ATP-Mediated Activation of RNA Polymerase II Transcription Complexes
Transcription initiation by RNA polymerase II is a complex, multistep process that minimally involves transcription complex assembly, open complex formation, and promoter clearance. Hydrolysis of the β–γ phosphoanhydride bond of ATP has previously been shown to be required for open complex formation, as well as for the phosphorylation of the carboxy-terminal domain of the largest subunit of RNA polymerase II. The observation that ATP-dependent activation of transcription complexes can be blocked by ATP analogues that contain nonhydrolyzable β–γ phosphoanhydride bonds (such as ATPγS) was exploited to develop a functional kinetic assay for ATP-activated transcription complexes. Activated complexes on the promoter present in the long terminal repeat of the proviral DNA of mouse mammary tumor virus were defined as those that could productively initiate transcription in the presence of excess ATPγS. Activation is dependent on treatment of assembled preinitiation complexes with ATP (or dATP) prior to addition of ATPγS, At least 15–35% of the total number of preinitiation complexes present become activated within 2 min in the presence of (d)ATP, and activation appears to be rapidly reversible. The time course of formation of activated complexes in the presence of dATP is characterized by two kinetic phases: a rapid formation followed by a relatively slow decay. Activated complexes were estimated to form with a half-time of less than 1 min.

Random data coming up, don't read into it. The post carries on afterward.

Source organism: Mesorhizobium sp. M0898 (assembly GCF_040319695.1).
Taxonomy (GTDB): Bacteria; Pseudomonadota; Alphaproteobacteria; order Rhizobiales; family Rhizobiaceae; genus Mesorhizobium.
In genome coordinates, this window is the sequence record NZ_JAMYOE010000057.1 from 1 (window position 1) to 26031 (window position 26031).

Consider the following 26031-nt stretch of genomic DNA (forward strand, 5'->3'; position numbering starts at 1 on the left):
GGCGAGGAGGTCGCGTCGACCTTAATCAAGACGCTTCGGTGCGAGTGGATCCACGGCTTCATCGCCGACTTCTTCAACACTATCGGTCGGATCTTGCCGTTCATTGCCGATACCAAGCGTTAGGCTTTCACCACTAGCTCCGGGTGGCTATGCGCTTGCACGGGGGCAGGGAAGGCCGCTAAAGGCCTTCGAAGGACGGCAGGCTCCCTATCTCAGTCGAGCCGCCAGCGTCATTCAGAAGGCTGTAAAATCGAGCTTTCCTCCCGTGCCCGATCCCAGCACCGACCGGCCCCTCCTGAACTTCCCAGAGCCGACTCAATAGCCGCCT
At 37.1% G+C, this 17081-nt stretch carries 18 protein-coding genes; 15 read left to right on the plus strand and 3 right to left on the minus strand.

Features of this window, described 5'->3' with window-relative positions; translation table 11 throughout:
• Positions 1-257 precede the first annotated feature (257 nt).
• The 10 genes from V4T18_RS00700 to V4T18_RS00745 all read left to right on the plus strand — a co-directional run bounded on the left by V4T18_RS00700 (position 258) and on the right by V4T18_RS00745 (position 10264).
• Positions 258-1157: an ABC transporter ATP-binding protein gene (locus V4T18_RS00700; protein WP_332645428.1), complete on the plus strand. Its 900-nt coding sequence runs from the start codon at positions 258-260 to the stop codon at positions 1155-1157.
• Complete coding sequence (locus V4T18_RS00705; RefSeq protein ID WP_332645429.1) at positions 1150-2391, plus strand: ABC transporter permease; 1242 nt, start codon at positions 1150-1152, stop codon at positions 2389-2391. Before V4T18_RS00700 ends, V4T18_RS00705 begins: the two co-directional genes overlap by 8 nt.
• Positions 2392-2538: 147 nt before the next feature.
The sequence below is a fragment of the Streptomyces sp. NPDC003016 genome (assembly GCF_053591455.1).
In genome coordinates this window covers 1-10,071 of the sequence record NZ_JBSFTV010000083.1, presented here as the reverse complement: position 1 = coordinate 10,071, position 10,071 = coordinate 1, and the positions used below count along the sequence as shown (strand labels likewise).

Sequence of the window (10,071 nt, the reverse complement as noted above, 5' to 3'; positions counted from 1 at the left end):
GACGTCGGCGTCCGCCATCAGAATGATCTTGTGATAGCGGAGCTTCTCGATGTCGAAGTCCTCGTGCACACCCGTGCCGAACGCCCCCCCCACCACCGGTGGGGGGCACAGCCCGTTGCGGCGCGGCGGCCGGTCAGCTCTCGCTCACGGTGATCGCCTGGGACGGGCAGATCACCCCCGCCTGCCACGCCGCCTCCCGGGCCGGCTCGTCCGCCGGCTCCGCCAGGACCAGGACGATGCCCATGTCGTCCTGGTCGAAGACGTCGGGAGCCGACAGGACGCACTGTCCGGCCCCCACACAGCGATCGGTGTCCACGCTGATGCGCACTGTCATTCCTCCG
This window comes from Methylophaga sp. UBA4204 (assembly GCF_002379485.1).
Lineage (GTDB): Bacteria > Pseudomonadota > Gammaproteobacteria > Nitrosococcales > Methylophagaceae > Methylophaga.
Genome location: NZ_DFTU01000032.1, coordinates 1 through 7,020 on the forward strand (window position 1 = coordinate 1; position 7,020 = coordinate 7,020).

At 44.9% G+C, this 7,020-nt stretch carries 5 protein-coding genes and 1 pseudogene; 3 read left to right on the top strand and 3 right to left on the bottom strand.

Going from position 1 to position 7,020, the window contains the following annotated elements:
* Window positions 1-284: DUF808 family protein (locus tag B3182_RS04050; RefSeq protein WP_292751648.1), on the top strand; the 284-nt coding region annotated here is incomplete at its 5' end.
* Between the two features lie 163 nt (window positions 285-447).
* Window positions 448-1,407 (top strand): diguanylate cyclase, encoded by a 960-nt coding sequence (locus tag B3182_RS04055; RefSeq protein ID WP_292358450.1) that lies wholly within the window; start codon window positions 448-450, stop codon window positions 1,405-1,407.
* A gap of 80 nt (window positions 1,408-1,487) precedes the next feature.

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Document Type: Research Article
Publication date: January 1, 1998
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